Ding, too, looked out into the trees, bare in winter.  He focused on a small gray bird, puffy and still on the lowest branch of a glowing birch.  The sparrow looked resigned, holding its warmth inside, fluttering heart awhir, its hollow bones offering little protection.  But it would be here in the afternoon, and Ding would give it the crusts from his sandwich.  It would be all right.  Spring would come again.



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I dreamt of this boy this week. He's been haunting me. I had to show him, let him out.
I am intrigued. Tell me more. Now.
I want to know more about Ding. I think I love Ding.
Very nice, Connie. This reminded me a little of The Scarlet Ibis.
this was unexpected, I love that. I mirror the comments here and hope that Ding still haunts you, so that you give him more breath.
Glad Ding is free to roam around, and like others, I am intrigued. This was an excellent tease.
"He could climb a 30-foot tree in seconds, but dawdled on the mud path to the school bus, every day..."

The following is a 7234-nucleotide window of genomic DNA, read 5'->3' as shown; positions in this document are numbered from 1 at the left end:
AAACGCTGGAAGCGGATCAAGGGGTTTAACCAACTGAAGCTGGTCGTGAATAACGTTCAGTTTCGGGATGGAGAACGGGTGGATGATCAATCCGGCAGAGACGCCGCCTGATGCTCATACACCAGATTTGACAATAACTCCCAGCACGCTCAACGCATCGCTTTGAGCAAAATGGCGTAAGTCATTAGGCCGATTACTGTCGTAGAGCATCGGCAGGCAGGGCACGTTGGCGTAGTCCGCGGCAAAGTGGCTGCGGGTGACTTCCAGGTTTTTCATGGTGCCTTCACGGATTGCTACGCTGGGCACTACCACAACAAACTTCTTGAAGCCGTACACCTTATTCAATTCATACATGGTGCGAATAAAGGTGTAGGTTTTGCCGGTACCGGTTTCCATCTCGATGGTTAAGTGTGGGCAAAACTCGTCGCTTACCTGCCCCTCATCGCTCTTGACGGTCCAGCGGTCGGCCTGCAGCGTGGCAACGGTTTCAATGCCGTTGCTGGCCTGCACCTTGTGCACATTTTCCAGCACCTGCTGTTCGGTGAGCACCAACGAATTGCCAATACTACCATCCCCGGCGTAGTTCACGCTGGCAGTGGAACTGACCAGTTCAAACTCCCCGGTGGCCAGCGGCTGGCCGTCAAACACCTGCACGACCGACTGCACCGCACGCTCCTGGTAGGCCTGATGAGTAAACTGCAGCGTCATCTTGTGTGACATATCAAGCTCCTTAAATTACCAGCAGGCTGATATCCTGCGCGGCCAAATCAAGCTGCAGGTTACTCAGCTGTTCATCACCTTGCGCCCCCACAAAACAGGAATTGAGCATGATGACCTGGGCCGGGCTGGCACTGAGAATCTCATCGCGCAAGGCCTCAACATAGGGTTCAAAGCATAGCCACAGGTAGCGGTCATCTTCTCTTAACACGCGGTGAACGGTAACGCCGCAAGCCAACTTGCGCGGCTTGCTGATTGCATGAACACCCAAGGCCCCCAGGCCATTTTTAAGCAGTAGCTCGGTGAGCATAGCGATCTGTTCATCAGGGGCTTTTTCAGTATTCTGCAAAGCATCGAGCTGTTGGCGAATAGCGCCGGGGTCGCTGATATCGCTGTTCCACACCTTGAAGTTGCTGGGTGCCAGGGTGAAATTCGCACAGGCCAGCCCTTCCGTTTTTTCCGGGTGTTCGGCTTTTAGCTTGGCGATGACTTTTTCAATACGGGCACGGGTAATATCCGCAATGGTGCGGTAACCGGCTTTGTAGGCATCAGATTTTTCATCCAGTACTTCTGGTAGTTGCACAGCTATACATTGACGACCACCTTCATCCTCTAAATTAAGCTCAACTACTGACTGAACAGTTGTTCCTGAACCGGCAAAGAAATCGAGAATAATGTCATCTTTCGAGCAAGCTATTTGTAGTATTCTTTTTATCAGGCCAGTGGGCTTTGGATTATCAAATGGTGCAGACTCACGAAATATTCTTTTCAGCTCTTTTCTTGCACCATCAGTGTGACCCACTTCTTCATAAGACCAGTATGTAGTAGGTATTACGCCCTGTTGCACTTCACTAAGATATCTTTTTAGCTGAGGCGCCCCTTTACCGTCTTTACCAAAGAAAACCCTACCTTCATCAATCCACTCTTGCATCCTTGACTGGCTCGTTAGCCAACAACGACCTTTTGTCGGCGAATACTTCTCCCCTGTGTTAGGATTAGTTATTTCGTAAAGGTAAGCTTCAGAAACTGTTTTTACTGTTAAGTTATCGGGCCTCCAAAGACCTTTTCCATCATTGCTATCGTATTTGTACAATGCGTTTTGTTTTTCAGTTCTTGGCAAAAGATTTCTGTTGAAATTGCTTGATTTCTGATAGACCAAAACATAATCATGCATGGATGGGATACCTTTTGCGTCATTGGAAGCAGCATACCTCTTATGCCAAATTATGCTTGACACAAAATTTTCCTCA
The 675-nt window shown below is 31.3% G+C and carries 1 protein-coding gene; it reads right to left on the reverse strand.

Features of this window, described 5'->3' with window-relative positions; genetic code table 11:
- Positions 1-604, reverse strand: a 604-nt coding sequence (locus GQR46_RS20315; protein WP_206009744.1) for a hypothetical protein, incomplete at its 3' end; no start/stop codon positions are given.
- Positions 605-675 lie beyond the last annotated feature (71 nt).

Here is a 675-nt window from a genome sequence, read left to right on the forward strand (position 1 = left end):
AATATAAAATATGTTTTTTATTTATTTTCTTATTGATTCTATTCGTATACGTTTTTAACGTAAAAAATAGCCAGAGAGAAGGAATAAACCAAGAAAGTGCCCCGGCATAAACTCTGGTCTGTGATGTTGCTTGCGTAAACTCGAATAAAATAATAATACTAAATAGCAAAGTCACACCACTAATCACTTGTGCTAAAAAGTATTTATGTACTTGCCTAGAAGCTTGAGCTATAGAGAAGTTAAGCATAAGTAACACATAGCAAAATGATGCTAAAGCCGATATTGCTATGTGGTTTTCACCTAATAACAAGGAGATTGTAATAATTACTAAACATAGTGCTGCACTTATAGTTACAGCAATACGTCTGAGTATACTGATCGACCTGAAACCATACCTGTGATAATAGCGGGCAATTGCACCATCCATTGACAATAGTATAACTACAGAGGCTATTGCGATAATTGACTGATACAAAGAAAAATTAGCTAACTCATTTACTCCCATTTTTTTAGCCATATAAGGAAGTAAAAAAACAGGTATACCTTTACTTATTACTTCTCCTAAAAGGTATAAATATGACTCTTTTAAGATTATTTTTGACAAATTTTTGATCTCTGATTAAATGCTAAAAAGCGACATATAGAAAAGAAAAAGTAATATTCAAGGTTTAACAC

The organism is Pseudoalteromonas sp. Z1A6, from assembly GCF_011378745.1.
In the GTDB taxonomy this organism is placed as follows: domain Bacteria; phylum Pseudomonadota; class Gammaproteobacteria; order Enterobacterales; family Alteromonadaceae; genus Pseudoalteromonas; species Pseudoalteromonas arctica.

I think Ding has his priorities in order.

"The sparrow looked resigned, holding its warmth inside, fluttering heart awhir..."

Both the sparrow and Ding have warmth and heart...very well told story. Ding is a dream? - interesting, because the way you describe him as he went about his day, I could imagine him clearly.
Ding is fascinating. Another story about him would be great!
I enjoy the narration which takes in the elements, the weather, the longing for Spring. You seem willing to show patience in ladling out the story, hinting only at the caregiving capabilities of an 11-year-old. I like to slam into the action myself, but many real books, the published kind, take your approach, the point of every page being only to make the reader turn it.
Actually, the dream was really a vision. It was of a young, lean, very blond boy, walking away from me on a path in the woods. He was looking over his shoulder with both steel and trepidation, his fists clenched. I knew that his mother was mentally disabled, but didn't see her. I knew he had to care for her in a world of dismissal and want. The rest has been coming to me while conscious.

Thank you for your commentary; and especially your critique. I'll work on this some more.